perceive, perception: mentally integrating sensory input (sensation) using memory. Perception is a 3-stage process: 1) turn a sensation into a symbolic representation, 2) identify sensed symbols using memory and categorization, then 3) derive the meaning of the identified symbols, especially regarding affinity or avoidance. See conceptualization.

phenomenal: known through perception. Contrast intuition.

phenomenon (plural: phenomena): a perceptible event. See actuality. Contrast noumenon.

philosophy: a set of consistent definitions pertaining to a system. The term philosophy derives from the ancient Greek for “love of wisdom.”

physics: the study of matter and its patterns of motion, with the intent of understanding how the universe behaves.

pignorance (perspective-ignorance): a wrong worldview from not knowing the nature of existence. Compare fignorance. See ignorance, naïve realism.

precocious knowledge: inborn knowledge. Precocious knowledge is a telltale of energyism, as it cannot be explained via materiality.

principle (philosophy of science): a conceptual construct explaining some countenance of Nature.

protein: a complex organic macromolecule by which living bodies are intelligently built. See enzyme.

psychological distance: the mentally construed remove from an object, person, or event. See psychospace.

psychospace: the mental, as contrasted to physical, spatial and temporal environment. See psychological distance.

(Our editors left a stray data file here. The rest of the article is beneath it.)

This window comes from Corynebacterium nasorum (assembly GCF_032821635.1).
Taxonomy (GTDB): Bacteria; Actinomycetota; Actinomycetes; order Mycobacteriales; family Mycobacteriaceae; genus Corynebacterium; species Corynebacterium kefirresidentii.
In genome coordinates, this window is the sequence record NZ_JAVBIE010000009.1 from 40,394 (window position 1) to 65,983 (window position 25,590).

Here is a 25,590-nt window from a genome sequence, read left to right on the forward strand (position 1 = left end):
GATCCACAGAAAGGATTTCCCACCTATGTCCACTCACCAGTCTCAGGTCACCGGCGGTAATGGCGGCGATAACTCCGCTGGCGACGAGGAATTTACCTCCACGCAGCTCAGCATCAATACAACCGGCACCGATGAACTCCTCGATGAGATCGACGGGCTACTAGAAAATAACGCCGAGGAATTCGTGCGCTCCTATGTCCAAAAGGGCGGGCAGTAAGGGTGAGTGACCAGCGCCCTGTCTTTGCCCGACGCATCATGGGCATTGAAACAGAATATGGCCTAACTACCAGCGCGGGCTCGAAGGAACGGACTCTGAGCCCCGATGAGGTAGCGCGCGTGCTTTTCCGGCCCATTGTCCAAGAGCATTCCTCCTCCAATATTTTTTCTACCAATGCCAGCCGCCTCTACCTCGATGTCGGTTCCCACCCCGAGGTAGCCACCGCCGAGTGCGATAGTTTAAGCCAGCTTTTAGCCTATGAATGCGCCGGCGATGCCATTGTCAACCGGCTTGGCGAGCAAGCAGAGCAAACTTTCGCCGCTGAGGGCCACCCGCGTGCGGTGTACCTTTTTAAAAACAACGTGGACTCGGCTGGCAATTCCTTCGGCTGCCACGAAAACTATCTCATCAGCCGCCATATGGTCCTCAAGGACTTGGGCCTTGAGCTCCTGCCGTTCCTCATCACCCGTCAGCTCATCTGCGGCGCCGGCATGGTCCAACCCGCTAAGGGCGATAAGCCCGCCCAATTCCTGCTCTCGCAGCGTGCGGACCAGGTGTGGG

quantum (physics) (plural: quanta): an infinitesimal chunk of ripple in a localized energy field that appears particulate (via quantization).

quasiparticle: an emergent approximation of fermionic behavior. Localized subatomic energies which mimic bosons are termed collective excitations.

quietude: the state of consciousness characterized by being awake with a quiet mind – nattermind subdued.

random (adjective): the idea that a system lacks order.

real: that which is, as contrasted to what manifests. See truth.

reality: that which necessarily is, phenomenal or noumenonal. Contrast actuality.

realization (aka unity consciousness): an enlightened state of consciousness with an abiding experience of the unicity of Nature. Compare enlightenment, coherence consciousness.

reasoning: making sense of experience and applying logic.

reductionism: the absurd idea that a complex dynamic system can be understood by ascertaining and analyzing constituent elements. Reductionism requires that the something can never be more than the sum of its parts. Reductionists explain biological processes in the same way that chemists and physicists interpret inanimate matter. In adhering to empirical cause-and-effect, reductionism is a tool of matterism. See synergy. Contrast holism.

religion: a shared belief system encompassing the nature of the universe and life, commonly belied by evidence. Religions are frequently faith-based, typically dogmatic, and usually involve supernatural agents (gods). Contrast science.

Romanesco broccoli: the flower bud of Brassica oleracea, notable for its fractal appearance, its relative crunchiness, and delicate, nutty flavor.

saprotroph: an organism that consumes decaying organic matter. Compare autotroph, heterotroph.

scale (mathematics, statistics, physics, economics): a relative size or dimensionality.